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Issue No. 244 29 October 2004  

Raking Over The Tea Leaves
Prepare yourselves; you are about to enter the Twilight Zone, a strange world where logic collapses in on itself, where enemies are new friends and assets become liabilities.


Interview: The Last Bastian
AMWU state secretary Paul Bastian has been at the centre of the three year battle to bring James Hardie to account.

Unions: High and Dry
Jim Marr unpacks the recent High Court Electrolux decision to test whether the ruling matches the media hype.

Security: Liquid Borders
The Howard Government loves to trumpet its national security credentials but a close look at its record in shipping sinks the myth argues MUA’s Zoe Reynolds.

Industrial: No Bully For You
Phil Doyle reports on how bringing dignity and respect to the workplace is undermining bullies.

History: Radical Brisbane
Radical Brisbane extends the 'Radical City' series into the Red North. Two experienced activists, academics and writers turn South East Queensland history on its head.

International: No Vacancies
More than 1400 hotel union workers, members of UNITE HERE Local 2, are on strike at four major hotels in San Francisco, California, writes Andrew Casey.

Economics: Life After Capitalism
A situation that all anarchists dream of? Michael Albert has been more than dreaming., writes Neale Towart

Technology: Cyber Winners
Labourstart's Eric Lee looks at a good news story of global online campaigning that has delivered a victory.

Poetry: Do It Yourself Poetry
Teaser: Wondering why the polls are all over the place? Ask our resident bard and psephologist.

Review: Hard Labo(u)r
The Voice of Southern Labor highlights the role music played in the 1930's US textile strikes, but more than that it provides a lucid insight into the roots of modern capitalism and some truly organic organising, writes Tara de Boehmler.


 Cameron Flags Fightback

 Latham on Union Mat

 Union Shelters WA Roofers

 Bosses Trip on Electrolux

 Drivers Derail Game Boy

 Asses Get Carrot

 Families Pay More For Homes

 Commonwealth Banks on Sackings

 Back Gong Back in Gong

 "Joke" Fine Death Boss

 Division Over Hardie Laws

 Activists What's On!


True Lies
Labor Council secretary John Robertson argues It’s Time – for an IR reality check.

The Westie Wing
Much work has been done in the past to ease the plight of clothing outworkers in New South Wales. It's time to step up the pressure, as sweatshops and clothing contract work are thriving stronger than ever, writes Ian West.

The Soapbox
Who Started the Class War?
Evan Jones looks across the Australian political landscape and asks who are the real class warriors?

The Locker Room
First Past The Post
Phil Doyle is coming up in class and is all the better for recent racing

Westie Wing
Our favourite state MP returns for his monthly Macquarie Street wrap.

Positive Action
Australian unionists are helping give hope to Filipino workers living with HIV/AIDS.

 Honesty Is the best Policy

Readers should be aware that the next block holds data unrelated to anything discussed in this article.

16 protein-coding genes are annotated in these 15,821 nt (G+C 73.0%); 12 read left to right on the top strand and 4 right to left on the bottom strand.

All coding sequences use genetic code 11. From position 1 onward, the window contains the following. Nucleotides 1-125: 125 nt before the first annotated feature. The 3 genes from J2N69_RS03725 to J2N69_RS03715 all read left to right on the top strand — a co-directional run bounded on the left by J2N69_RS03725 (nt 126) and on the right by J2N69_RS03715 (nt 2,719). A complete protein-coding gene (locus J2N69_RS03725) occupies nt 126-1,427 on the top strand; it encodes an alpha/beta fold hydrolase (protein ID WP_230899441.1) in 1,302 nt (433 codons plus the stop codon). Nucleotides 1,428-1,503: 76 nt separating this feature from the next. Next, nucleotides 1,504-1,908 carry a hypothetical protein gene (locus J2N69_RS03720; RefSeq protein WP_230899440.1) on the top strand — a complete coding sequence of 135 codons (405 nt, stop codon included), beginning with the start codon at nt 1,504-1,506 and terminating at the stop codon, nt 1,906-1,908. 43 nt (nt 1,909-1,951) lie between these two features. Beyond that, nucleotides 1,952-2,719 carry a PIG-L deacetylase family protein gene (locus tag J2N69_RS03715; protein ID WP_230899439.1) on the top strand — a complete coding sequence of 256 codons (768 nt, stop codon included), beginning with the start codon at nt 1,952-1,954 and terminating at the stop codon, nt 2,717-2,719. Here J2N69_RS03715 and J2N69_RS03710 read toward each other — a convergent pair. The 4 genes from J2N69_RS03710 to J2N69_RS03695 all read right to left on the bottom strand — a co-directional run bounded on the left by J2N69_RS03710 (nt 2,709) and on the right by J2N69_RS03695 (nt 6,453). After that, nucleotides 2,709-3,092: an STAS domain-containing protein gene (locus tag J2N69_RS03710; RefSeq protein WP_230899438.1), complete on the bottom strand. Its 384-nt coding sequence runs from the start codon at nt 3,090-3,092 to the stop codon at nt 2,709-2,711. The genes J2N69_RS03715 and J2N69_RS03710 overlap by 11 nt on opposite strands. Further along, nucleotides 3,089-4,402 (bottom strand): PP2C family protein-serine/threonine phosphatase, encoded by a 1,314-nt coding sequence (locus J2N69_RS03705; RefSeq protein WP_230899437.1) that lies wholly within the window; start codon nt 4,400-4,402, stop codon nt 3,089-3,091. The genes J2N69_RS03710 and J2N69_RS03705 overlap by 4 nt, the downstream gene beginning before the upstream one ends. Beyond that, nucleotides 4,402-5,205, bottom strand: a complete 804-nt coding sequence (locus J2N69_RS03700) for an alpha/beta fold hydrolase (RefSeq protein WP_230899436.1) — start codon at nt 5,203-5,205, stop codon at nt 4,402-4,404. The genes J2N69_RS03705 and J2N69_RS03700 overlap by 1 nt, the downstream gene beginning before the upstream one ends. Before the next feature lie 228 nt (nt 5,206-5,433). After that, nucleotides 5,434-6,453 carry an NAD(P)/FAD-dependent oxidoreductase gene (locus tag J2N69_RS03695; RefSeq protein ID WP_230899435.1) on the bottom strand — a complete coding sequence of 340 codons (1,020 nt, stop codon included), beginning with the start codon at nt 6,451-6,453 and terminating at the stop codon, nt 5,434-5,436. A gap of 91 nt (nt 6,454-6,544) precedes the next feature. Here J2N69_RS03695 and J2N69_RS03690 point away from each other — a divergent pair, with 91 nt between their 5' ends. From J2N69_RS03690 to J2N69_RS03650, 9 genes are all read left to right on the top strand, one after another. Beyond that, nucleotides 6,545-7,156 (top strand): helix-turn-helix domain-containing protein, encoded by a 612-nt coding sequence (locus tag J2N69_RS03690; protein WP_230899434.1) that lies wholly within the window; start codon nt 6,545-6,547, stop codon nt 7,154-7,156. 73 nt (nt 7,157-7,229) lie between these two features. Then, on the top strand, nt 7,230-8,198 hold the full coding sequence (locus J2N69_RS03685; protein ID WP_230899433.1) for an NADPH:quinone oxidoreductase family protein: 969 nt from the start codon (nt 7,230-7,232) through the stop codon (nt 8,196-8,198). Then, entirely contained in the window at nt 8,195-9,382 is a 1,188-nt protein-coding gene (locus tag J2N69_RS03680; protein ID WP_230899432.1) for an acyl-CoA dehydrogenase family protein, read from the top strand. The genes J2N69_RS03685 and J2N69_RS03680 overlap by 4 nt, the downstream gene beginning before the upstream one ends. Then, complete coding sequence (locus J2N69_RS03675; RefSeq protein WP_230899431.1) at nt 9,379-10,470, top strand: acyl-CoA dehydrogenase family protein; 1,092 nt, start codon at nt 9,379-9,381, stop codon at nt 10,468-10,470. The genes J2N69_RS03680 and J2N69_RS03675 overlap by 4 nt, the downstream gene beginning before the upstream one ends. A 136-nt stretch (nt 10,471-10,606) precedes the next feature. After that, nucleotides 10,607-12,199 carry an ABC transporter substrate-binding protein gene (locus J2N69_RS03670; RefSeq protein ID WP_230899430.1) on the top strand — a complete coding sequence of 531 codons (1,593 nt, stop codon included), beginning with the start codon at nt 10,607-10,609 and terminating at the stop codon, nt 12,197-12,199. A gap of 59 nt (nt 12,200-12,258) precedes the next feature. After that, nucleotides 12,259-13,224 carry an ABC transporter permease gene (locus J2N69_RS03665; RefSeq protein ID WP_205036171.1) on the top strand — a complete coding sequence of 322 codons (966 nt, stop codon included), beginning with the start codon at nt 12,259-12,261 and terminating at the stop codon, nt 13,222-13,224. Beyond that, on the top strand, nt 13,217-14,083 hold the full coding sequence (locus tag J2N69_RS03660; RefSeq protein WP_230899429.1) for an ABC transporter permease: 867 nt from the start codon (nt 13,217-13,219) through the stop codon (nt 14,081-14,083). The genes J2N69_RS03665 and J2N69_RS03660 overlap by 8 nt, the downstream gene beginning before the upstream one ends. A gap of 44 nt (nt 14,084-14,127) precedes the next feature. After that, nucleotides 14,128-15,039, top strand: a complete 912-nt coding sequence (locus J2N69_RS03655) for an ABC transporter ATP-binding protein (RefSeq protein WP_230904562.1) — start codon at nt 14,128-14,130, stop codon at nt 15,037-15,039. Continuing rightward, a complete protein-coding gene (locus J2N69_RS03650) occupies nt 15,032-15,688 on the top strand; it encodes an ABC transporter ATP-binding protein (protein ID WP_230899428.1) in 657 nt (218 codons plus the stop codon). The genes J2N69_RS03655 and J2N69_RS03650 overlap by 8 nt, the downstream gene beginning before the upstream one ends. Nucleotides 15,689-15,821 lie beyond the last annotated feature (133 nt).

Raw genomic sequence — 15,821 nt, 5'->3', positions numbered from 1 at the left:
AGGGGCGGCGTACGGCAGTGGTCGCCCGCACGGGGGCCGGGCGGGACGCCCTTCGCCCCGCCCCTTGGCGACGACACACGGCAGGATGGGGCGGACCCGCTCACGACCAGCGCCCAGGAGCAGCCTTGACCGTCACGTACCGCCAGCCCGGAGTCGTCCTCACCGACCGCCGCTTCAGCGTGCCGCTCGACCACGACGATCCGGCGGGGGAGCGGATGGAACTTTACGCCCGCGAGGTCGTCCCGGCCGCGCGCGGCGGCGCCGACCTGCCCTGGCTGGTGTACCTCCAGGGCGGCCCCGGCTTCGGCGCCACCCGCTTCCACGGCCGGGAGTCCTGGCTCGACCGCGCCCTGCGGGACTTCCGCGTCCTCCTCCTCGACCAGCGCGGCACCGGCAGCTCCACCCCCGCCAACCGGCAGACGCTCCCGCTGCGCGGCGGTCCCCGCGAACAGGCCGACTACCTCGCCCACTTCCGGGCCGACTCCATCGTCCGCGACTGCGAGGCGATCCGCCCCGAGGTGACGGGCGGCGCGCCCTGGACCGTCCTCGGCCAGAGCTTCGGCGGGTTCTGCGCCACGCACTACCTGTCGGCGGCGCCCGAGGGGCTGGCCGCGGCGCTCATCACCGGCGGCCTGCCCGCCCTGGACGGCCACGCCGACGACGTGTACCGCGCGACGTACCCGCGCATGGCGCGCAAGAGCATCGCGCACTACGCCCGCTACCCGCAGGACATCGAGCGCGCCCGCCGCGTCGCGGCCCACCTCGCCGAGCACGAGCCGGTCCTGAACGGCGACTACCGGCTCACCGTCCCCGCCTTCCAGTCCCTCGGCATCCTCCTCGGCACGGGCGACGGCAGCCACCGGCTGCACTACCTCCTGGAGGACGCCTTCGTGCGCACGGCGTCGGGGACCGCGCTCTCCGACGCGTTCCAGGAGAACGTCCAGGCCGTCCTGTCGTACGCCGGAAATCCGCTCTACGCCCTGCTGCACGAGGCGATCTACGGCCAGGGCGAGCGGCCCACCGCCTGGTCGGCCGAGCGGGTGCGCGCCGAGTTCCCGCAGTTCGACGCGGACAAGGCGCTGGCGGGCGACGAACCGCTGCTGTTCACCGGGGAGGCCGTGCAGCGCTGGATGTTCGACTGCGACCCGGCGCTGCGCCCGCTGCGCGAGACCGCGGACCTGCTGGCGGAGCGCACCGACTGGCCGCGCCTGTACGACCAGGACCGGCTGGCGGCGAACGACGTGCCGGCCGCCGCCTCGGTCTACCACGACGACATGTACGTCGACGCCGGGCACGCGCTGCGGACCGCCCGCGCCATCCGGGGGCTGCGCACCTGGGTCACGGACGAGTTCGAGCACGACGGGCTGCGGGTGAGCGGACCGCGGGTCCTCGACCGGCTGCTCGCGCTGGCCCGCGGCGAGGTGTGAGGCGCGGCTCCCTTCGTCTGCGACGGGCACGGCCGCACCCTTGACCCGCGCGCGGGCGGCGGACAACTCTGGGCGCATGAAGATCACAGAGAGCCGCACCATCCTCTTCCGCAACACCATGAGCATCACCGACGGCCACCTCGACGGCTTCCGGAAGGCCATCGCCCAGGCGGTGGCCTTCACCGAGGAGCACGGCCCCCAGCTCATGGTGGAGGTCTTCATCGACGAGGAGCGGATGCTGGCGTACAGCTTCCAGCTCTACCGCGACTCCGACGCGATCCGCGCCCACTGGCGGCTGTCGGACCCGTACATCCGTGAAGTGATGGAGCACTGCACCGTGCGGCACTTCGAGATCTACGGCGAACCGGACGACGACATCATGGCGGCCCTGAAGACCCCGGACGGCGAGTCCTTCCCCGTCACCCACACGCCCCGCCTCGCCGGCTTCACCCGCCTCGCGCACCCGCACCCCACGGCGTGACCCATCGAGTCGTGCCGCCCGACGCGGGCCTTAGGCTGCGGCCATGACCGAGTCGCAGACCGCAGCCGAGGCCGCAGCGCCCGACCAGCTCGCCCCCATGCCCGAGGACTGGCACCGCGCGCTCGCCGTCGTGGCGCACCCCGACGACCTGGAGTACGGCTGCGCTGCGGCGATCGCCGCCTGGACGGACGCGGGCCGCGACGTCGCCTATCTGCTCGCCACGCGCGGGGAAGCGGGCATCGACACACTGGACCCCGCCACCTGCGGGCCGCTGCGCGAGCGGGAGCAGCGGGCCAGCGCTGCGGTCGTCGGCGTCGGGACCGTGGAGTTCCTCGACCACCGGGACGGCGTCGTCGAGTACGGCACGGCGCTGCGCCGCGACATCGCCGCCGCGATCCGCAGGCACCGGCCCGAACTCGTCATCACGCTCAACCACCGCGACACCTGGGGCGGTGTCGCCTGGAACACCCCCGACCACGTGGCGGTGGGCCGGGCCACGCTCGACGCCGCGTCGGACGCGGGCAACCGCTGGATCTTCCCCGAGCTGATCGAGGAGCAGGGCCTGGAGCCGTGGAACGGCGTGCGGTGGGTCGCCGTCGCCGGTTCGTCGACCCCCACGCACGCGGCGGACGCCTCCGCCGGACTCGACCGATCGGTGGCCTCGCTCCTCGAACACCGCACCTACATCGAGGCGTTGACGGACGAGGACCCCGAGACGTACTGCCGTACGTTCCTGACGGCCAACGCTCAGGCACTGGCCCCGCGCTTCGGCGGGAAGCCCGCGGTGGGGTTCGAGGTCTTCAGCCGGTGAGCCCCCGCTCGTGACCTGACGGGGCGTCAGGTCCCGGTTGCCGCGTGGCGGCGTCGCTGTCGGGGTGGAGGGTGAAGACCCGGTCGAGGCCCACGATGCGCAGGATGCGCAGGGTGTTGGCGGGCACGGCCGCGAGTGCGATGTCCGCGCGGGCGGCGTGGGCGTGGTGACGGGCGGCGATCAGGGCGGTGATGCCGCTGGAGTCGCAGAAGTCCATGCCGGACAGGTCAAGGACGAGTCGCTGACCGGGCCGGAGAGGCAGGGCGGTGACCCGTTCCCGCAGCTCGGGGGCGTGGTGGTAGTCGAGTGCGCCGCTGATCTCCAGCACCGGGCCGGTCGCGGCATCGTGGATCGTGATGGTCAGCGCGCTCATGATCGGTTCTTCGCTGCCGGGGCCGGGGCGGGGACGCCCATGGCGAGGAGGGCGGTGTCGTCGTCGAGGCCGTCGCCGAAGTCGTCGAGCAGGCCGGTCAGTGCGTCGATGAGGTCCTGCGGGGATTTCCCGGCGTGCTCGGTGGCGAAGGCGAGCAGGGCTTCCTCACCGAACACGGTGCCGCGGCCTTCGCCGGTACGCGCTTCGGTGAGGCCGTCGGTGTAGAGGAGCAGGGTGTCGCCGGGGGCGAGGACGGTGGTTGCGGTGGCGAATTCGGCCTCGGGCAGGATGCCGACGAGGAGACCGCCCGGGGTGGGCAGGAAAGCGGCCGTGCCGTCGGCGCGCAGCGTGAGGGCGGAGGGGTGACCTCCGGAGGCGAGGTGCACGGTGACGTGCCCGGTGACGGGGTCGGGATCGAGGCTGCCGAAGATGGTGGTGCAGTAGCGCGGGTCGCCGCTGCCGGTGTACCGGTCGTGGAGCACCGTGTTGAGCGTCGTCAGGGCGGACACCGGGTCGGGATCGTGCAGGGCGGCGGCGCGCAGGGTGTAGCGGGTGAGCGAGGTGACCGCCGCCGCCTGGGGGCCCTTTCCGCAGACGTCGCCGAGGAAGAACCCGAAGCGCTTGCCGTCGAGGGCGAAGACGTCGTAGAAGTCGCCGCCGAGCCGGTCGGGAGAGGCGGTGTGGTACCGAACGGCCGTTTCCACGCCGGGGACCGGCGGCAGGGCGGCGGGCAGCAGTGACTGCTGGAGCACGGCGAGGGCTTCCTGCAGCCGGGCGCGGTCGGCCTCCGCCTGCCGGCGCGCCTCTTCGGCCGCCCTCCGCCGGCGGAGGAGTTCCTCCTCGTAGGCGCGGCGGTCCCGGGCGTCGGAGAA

Nothing To Stand On
 It’s The End Of the World As We Know It (And I Feel Fine)
 Dear Mark letter
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Union Shelters WA Roofers

A two-week strike by WA tilers has helped the CFMEU knock off a cartel demanding contractors use AWAs to keep employees on "sweatshop" rates.

In the unprecedented action, contractors and workers joined forces to wring improvements out of four companies benefiting from the state’s home building boom.

Monier, Bristile, Prime and anti-union activist Len Buckeridge's Harmony Group had operated a restrictive system in the traditionally un-unionised sector by selling tiles and labour as a bundled product.

Tiling contractors said they would eventually need 50 percent increases to bring their workers onto parity with eastern states counterparts.

During their stoppage, the CFMEU received public support from unexpected quarters. Local broadcaster and former West Australian editor, Paul Murray, said the WA tiling industry had "all the hallmarks of a modern day sweatshop".

CFMEU state secretary, Kevin Reynolds, said the four companies had suppressed rates to the point that, in the midst of a housing boom, contractors couldn't afford to pay award minimums.

"Even though the award pay for a first year junior is just $6 an hour, most didn't even get that," Reynolds said. "Other kids got more working at McDonalds and KFC.

"The only future for young tilers in this state was to be robbed blind and then thrown on the scrap heap when they burned out at an early age."

Back in 1992, WA IRC chief commissioner Bill Coleman, reported that few tilers remained in the industry until their 50s.

"Their fate appears to be either to obtain a position as a supervisor or be forced out on the invalid pension," Coleman reported.

A recent Housing Industry Association report found that the average pay of WA tradesmen had risen 12.5 percent in the past year, except in the roofing industry where rates had moved 1.5 percent.

When the CFMEU launched its campaign, the tiling cartel threatened ACCC action against contractors who supported increased rates for their employees on the grounds that it was a breach of the Trades Practices Act.

About 800 tilers were involved in the strike. They returned to work this week after the companies agreed to fund 15 percent increases, over three years; and increase casual loadings, redundancy, sick leave and annual leave entitlements.

Tilers also won site and height allowance payments.


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